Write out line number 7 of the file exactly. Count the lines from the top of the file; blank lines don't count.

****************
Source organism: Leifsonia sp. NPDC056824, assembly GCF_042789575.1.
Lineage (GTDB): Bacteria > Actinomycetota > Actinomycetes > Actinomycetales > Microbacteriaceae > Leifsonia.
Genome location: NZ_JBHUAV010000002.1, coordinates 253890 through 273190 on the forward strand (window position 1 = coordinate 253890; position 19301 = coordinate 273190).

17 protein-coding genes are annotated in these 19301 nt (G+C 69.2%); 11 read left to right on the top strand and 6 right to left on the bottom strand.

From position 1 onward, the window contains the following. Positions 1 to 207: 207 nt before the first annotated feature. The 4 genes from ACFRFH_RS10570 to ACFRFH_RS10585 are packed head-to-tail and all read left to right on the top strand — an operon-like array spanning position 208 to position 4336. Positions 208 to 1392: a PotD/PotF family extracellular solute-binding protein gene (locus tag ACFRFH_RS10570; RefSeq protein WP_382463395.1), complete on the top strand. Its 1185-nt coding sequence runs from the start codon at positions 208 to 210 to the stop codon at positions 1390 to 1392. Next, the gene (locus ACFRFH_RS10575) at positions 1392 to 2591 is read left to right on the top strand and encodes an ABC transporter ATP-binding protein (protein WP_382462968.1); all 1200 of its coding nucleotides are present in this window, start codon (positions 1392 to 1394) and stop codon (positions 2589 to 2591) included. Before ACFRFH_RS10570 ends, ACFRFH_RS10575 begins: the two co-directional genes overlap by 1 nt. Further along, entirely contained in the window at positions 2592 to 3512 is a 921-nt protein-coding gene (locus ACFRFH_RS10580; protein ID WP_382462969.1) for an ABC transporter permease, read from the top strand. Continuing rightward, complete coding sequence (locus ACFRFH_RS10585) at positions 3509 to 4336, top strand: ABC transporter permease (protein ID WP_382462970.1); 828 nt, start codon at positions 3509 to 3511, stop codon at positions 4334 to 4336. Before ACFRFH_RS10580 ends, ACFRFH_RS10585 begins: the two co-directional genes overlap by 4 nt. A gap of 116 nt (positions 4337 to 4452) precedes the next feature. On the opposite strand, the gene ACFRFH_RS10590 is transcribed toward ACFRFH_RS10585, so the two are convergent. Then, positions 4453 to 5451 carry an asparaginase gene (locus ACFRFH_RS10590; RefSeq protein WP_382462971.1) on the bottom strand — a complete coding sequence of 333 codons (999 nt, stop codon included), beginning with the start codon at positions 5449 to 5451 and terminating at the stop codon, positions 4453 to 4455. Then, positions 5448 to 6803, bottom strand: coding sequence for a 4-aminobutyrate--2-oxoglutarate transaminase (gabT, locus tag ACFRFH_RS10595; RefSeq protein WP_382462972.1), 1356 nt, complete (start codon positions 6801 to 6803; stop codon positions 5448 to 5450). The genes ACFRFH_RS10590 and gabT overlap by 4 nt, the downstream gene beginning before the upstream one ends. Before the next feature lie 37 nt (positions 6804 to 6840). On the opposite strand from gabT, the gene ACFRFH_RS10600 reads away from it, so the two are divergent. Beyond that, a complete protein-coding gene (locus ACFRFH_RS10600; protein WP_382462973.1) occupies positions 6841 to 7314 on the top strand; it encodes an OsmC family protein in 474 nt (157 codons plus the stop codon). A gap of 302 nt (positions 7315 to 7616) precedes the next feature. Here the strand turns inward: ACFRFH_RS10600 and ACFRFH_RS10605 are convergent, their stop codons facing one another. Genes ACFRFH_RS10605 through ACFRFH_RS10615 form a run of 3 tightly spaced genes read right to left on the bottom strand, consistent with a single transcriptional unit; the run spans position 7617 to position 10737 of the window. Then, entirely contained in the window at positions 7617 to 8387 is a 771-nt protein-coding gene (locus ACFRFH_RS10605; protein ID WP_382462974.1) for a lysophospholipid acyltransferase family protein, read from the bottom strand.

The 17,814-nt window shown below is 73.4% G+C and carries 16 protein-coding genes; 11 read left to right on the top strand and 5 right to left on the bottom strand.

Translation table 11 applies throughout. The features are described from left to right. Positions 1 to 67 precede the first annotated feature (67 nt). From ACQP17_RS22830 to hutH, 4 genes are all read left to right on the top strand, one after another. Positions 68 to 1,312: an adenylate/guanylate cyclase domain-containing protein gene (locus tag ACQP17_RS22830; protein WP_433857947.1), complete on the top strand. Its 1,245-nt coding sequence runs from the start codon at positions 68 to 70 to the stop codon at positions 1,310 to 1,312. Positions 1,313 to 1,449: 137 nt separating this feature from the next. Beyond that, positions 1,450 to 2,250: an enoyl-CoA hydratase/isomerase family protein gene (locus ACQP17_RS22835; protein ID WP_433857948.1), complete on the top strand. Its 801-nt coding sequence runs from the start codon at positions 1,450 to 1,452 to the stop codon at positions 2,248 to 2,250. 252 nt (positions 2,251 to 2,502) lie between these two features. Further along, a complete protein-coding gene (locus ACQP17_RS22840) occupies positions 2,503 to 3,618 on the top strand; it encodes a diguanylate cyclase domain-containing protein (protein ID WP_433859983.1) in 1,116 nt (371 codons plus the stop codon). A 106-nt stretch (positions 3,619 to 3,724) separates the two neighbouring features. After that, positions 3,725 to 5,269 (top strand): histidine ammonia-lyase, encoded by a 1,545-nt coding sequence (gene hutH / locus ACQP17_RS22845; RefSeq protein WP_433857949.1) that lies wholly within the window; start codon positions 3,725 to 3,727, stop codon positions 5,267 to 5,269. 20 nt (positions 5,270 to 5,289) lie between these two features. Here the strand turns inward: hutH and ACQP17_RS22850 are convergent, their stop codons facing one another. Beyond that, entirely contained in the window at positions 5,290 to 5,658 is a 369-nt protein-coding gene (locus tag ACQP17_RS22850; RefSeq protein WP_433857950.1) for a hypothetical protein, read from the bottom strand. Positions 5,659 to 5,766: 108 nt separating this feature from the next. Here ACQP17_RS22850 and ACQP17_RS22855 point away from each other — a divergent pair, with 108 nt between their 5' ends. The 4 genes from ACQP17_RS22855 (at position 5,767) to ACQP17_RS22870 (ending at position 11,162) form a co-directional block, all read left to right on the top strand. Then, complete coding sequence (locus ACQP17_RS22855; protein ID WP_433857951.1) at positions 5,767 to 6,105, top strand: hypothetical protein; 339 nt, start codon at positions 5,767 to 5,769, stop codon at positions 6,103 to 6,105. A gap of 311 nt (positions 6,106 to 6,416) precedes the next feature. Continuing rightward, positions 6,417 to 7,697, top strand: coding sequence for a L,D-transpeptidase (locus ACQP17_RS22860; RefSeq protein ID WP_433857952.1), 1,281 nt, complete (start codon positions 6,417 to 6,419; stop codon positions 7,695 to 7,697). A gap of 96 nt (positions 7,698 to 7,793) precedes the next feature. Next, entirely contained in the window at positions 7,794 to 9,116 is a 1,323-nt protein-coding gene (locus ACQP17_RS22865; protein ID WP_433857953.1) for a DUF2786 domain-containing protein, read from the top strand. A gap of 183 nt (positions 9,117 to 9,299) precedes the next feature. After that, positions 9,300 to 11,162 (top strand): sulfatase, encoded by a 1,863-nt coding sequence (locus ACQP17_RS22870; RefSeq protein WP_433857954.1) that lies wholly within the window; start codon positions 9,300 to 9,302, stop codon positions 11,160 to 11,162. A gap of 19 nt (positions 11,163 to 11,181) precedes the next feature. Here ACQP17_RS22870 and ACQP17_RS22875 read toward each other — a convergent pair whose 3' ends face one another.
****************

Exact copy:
Translation table 11 applies throughout. The features are described from left to right. Positions 1 to 67 precede the first annotated feature (67 nt). From ACQP17_RS22830 to hutH, 4 genes are all read left to right on the top strand, one after another. Positions 68 to 1,312: an adenylate/guanylate cyclase domain-containing protein gene (locus tag ACQP17_RS22830; protein WP_433857947.1), complete on the top strand. Its 1,245-nt coding sequence runs from the start codon at positions 68 to 70 to the stop codon at positions 1,310 to 1,312. Positions 1,313 to 1,449: 137 nt separating this feature from the next. Beyond that, positions 1,450 to 2,250: an enoyl-CoA hydratase/isomerase family protein gene (locus ACQP17_RS22835; protein ID WP_433857948.1), complete on the top strand. Its 801-nt coding sequence runs from the start codon at positions 1,450 to 1,452 to the stop codon at positions 2,248 to 2,250. 252 nt (positions 2,251 to 2,502) lie between these two features. Further along, a complete protein-coding gene (locus ACQP17_RS22840) occupies positions 2,503 to 3,618 on the top strand; it encodes a diguanylate cyclase domain-containing protein (protein ID WP_433859983.1) in 1,116 nt (371 codons plus the stop codon). A 106-nt stretch (positions 3,619 to 3,724) separates the two neighbouring features. After that, positions 3,725 to 5,269 (top strand): histidine ammonia-lyase, encoded by a 1,545-nt coding sequence (gene hutH / locus ACQP17_RS22845; RefSeq protein WP_433857949.1) that lies wholly within the window; start codon positions 3,725 to 3,727, stop codon positions 5,267 to 5,269. 20 nt (positions 5,270 to 5,289) lie between these two features. Here the strand turns inward: hutH and ACQP17_RS22850 are convergent, their stop codons facing one another. Beyond that, entirely contained in the window at positions 5,290 to 5,658 is a 369-nt protein-coding gene (locus tag ACQP17_RS22850; RefSeq protein WP_433857950.1) for a hypothetical protein, read from the bottom strand. Positions 5,659 to 5,766: 108 nt separating this feature from the next. Here ACQP17_RS22850 and ACQP17_RS22855 point away from each other — a divergent pair, with 108 nt between their 5' ends. The 4 genes from ACQP17_RS22855 (at position 5,767) to ACQP17_RS22870 (ending at position 11,162) form a co-directional block, all read left to right on the top strand. Then, complete coding sequence (locus ACQP17_RS22855; protein ID WP_433857951.1) at positions 5,767 to 6,105, top strand: hypothetical protein; 339 nt, start codon at positions 5,767 to 5,769, stop codon at positions 6,103 to 6,105. A gap of 311 nt (positions 6,106 to 6,416) precedes the next feature. Continuing rightward, positions 6,417 to 7,697, top strand: coding sequence for a L,D-transpeptidase (locus ACQP17_RS22860; RefSeq protein ID WP_433857952.1), 1,281 nt, complete (start codon positions 6,417 to 6,419; stop codon positions 7,695 to 7,697). A gap of 96 nt (positions 7,698 to 7,793) precedes the next feature. Next, entirely contained in the window at positions 7,794 to 9,116 is a 1,323-nt protein-coding gene (locus ACQP17_RS22865; protein ID WP_433857953.1) for a DUF2786 domain-containing protein, read from the top strand. A gap of 183 nt (positions 9,117 to 9,299) precedes the next feature. After that, positions 9,300 to 11,162 (top strand): sulfatase, encoded by a 1,863-nt coding sequence (locus ACQP17_RS22870; RefSeq protein WP_433857954.1) that lies wholly within the window; start codon positions 9,300 to 9,302, stop codon positions 11,160 to 11,162. A gap of 19 nt (positions 11,163 to 11,181) precedes the next feature. Here ACQP17_RS22870 and ACQP17_RS22875 read toward each other — a convergent pair whose 3' ends face one another.